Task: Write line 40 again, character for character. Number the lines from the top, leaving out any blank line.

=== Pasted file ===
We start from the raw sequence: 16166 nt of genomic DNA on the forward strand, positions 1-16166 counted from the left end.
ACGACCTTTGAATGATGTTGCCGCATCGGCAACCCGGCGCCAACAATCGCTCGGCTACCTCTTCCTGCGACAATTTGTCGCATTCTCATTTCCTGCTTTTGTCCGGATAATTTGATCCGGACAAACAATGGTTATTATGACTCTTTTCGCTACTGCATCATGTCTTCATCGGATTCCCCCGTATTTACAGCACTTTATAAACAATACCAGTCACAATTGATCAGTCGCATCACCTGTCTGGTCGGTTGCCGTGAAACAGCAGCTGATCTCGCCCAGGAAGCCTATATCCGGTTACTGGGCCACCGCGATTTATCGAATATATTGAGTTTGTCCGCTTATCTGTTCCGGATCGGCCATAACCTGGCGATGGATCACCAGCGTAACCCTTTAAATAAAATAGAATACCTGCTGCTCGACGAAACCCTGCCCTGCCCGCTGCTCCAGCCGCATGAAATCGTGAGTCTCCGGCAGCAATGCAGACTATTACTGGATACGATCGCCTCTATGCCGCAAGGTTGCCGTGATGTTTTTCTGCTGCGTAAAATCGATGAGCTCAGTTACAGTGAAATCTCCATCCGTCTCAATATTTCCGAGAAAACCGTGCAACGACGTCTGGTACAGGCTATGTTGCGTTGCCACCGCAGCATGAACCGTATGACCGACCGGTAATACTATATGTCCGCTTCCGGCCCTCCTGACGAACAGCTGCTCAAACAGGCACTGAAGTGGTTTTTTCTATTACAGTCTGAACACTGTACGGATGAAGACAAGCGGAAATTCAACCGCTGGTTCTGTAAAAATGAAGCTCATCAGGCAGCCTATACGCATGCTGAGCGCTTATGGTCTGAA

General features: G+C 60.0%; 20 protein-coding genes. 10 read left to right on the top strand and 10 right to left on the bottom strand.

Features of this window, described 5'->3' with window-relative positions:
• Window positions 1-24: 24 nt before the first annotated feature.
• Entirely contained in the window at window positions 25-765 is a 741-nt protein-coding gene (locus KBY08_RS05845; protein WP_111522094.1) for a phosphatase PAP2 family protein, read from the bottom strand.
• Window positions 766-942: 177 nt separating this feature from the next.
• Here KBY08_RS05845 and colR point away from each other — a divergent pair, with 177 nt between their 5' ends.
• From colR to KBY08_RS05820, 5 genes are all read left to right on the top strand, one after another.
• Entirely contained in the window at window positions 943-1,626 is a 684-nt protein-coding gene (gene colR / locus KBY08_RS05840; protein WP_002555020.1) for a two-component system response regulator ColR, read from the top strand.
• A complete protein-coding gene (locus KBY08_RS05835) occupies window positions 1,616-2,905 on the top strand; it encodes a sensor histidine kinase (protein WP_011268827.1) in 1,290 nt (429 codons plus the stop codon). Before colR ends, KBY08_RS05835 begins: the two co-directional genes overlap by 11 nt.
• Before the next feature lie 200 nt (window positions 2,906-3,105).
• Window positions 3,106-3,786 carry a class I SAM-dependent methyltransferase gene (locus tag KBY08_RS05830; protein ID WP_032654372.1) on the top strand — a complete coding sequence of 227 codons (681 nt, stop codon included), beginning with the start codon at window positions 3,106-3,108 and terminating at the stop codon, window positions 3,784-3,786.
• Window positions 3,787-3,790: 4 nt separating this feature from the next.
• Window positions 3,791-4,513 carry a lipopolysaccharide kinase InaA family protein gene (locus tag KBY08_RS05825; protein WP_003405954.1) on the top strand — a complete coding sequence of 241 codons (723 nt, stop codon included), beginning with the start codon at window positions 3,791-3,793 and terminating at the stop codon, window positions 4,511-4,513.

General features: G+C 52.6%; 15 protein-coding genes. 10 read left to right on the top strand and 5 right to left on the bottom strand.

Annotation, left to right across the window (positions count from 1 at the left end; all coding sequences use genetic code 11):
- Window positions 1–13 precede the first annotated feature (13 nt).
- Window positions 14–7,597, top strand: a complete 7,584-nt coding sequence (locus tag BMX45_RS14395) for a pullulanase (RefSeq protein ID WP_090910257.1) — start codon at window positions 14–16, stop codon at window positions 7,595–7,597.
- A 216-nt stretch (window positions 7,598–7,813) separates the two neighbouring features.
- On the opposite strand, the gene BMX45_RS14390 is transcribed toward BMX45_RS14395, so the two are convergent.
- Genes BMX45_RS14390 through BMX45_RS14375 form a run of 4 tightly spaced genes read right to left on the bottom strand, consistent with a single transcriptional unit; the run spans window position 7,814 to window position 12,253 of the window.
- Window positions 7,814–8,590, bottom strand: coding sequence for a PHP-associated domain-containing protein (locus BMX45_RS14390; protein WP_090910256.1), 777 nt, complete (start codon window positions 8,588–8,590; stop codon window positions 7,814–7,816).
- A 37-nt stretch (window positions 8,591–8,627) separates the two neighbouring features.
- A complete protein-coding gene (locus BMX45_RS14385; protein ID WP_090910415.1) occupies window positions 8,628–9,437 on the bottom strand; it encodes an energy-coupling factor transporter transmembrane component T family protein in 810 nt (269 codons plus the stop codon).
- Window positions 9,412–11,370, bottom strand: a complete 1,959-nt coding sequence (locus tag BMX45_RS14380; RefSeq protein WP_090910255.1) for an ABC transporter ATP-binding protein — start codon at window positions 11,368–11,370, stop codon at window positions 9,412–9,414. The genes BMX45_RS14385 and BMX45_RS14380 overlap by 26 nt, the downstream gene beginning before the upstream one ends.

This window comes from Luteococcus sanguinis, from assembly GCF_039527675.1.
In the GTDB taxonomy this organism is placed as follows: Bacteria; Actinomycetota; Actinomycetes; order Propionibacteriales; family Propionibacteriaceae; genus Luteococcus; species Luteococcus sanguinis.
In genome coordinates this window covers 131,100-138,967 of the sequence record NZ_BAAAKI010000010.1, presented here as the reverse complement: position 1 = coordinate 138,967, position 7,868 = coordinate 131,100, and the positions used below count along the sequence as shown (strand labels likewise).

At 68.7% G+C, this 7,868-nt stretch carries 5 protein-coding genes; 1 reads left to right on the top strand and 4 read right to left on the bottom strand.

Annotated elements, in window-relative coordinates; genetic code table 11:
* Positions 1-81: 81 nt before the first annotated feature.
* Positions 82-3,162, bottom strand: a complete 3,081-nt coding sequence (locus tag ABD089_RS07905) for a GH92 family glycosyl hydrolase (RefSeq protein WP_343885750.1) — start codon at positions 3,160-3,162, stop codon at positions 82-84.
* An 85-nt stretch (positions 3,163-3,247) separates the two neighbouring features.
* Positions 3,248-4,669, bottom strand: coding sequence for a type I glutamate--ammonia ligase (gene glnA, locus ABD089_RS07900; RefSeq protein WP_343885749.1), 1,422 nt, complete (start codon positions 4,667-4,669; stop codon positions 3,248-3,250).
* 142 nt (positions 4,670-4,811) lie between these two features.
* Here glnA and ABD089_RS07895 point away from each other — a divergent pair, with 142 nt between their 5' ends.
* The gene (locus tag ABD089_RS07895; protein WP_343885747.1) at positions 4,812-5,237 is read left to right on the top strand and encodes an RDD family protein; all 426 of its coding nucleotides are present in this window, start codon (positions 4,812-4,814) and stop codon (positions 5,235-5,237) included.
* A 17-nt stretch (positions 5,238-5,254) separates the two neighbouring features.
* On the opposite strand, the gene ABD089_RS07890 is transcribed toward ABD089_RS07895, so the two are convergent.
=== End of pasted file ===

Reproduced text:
* On the opposite strand, the gene ABD089_RS07890 is transcribed toward ABD089_RS07895, so the two are convergent.